As our cities evolve, so too should our approach to building and planning our urban habitats. Here, six RMIT urban researchers share how their work is shaping how we live in our cities and with nature.
The RMIT Centre for Urban Research is home to some of Melbourne’s leading planning and sustainability academics driving the discussion on urban affairs.
Meet six women who are contributing to the research and conversation that is changing how we plan and build healthy, equitable and liveable cities and regions.
Helping children find their role in disaster risk reduction
The frequency of natural hazards and disasters is on the rise and children are highly vulnerable to the devastating impacts.
Funded by the Bushfire and Natural Hazards Cooperative Research Centre, Dr Briony Towers has been conducting research with children, schools and families in high risk areas around Australia for over ten years.
Her research suggests that when children have access to knowledge and information and are supported to actively participate in disaster risk reduction, they can make a valuable contribution to the safety of their households, schools and communities.
“When children have the opportunity to learn about the hazards in their local area, they really want to be involved in developing strategies that will help keep them and their communities safe during a major hazard event,” she said.
“They often identify problems that adults have overlooked.”
Towers said people often assumed that learning about natural hazards and disasters would cause children unnecessary fear and anxiety however, her research found that the opposite is true.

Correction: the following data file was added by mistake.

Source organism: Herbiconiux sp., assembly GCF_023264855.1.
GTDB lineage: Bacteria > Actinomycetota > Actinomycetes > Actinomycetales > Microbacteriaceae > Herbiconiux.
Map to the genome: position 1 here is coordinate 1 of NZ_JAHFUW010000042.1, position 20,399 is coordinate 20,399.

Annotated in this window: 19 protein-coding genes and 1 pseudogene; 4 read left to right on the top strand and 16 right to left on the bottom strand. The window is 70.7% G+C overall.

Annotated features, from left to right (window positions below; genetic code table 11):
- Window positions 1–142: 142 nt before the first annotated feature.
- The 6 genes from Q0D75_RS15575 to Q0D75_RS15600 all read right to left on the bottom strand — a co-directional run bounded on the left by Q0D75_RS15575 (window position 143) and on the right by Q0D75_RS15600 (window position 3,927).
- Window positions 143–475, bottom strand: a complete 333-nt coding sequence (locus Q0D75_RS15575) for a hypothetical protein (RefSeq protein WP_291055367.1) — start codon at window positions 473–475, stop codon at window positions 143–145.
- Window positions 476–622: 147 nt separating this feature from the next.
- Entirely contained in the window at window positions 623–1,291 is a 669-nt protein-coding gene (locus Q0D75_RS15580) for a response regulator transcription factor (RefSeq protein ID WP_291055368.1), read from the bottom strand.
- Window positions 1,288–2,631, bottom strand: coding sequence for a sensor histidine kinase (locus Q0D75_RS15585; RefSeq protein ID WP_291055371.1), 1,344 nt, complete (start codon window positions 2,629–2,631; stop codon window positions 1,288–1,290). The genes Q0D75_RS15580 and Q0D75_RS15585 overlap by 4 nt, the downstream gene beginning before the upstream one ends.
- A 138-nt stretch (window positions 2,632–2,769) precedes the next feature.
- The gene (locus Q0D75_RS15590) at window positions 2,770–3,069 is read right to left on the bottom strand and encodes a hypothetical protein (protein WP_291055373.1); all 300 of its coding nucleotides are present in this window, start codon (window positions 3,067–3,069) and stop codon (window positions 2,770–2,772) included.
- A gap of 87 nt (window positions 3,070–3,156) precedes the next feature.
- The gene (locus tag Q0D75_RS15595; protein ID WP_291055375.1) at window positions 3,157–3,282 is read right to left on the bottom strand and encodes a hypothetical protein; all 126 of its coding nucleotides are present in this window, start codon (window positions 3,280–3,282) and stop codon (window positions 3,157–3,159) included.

“When we work together with children to develop risk reduction strategies that meet their needs and priorities, they are actually a lot less afraid of things like bushfires and floods,” she said.
“Children are playing an essential role in that process; we just need to listen to them carefully and make sure we act on what they tell us.
“It’s really exciting to be working with schools, emergency management agencies and non-government organisations to amplify children’s voices in disaster risk reduction.”
Apartment living for the evolving Australian household
Where we make a home is a fundamental aspect of our lives and influences the way we experience the city daily.
Since 2016, for the first time in Australia, new apartments outnumbered newly built standalone houses, with high-rise living playing an important part in this evolution.
Originally from France, urban geographer and housing scholar Dr Louise Dorignonis investigating the spatial dynamics of apartment living for families and individuals from various social backgrounds such as gender, class, culture and age.